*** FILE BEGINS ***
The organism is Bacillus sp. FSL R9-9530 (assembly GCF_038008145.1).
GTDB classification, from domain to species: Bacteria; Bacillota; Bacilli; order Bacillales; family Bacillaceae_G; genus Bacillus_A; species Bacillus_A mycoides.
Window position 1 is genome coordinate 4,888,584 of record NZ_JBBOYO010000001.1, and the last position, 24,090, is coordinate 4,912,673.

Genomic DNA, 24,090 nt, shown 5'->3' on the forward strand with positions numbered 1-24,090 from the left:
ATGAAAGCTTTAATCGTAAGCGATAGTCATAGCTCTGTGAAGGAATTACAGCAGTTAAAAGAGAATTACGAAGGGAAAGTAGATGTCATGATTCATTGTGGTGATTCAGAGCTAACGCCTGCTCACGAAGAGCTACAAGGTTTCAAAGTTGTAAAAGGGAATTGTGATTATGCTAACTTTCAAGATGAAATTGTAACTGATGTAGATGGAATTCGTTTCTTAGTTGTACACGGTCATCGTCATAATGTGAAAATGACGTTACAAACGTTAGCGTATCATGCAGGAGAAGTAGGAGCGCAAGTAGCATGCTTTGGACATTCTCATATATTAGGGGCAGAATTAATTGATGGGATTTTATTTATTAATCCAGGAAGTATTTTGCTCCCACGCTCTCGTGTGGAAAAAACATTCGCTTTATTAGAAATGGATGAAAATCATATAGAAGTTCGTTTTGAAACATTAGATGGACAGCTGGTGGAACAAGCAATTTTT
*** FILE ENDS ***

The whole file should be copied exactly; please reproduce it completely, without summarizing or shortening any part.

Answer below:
The organism is Bacillus sp. FSL R9-9530 (assembly GCF_038008145.1).
GTDB classification, from domain to species: Bacteria; Bacillota; Bacilli; order Bacillales; family Bacillaceae_G; genus Bacillus_A; species Bacillus_A mycoides.
Window position 1 is genome coordinate 4,888,584 of record NZ_JBBOYO010000001.1, and the last position, 24,090, is coordinate 4,912,673.

Genomic DNA, 24,090 nt, shown 5'->3' on the forward strand with positions numbered 1-24,090 from the left:
ATGAAAGCTTTAATCGTAAGCGATAGTCATAGCTCTGTGAAGGAATTACAGCAGTTAAAAGAGAATTACGAAGGGAAAGTAGATGTCATGATTCATTGTGGTGATTCAGAGCTAACGCCTGCTCACGAAGAGCTACAAGGTTTCAAAGTTGTAAAAGGGAATTGTGATTATGCTAACTTTCAAGATGAAATTGTAACTGATGTAGATGGAATTCGTTTCTTAGTTGTACACGGTCATCGTCATAATGTGAAAATGACGTTACAAACGTTAGCGTATCATGCAGGAGAAGTAGGAGCGCAAGTAGCATGCTTTGGACATTCTCATATATTAGGGGCAGAATTAATTGATGGGATTTTATTTATTAATCCAGGAAGTATTTTGCTCCCACGCTCTCGTGTGGAAAAAACATTCGCTTTATTAGAAATGGATGAAAATCATATAGAAGTTCGTTTTGAAACATTAGATGGACAGCTGGTGGAACAAGCAATTTTT